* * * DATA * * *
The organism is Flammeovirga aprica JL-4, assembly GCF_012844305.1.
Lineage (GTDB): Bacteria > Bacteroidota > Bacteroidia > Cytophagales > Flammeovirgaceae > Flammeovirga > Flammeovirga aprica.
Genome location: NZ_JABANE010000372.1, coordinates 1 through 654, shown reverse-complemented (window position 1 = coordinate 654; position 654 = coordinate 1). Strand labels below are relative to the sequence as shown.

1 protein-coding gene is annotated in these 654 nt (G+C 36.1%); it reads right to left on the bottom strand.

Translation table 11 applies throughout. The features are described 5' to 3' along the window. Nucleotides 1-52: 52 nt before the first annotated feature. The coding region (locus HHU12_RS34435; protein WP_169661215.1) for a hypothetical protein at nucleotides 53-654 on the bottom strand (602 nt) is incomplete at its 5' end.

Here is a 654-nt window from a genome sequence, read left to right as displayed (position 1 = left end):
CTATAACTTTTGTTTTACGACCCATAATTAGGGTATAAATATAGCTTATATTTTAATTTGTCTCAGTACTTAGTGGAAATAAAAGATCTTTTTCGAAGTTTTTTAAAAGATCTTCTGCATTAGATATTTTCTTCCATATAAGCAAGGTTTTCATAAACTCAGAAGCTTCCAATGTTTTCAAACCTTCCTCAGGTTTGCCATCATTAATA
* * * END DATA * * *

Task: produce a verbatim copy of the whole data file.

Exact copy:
The organism is Flammeovirga aprica JL-4, assembly GCF_012844305.1.
Lineage (GTDB): Bacteria > Bacteroidota > Bacteroidia > Cytophagales > Flammeovirgaceae > Flammeovirga > Flammeovirga aprica.
Genome location: NZ_JABANE010000372.1, coordinates 1 through 654, shown reverse-complemented (window position 1 = coordinate 654; position 654 = coordinate 1). Strand labels below are relative to the sequence as shown.

1 protein-coding gene is annotated in these 654 nt (G+C 36.1%); it reads right to left on the bottom strand.

Translation table 11 applies throughout. The features are described 5' to 3' along the window. Nucleotides 1-52: 52 nt before the first annotated feature. The coding region (locus HHU12_RS34435; protein WP_169661215.1) for a hypothetical protein at nucleotides 53-654 on the bottom strand (602 nt) is incomplete at its 5' end.

Here is a 654-nt window from a genome sequence, read left to right as displayed (position 1 = left end):
CTATAACTTTTGTTTTACGACCCATAATTAGGGTATAAATATAGCTTATATTTTAATTTGTCTCAGTACTTAGTGGAAATAAAAGATCTTTTTCGAAGTTTTTTAAAAGATCTTCTGCATTAGATATTTTCTTCCATATAAGCAAGGTTTTCATAAACTCAGAAGCTTCCAATGTTTTCAAACCTTCCTCAGGTTTGCCATCATTAATA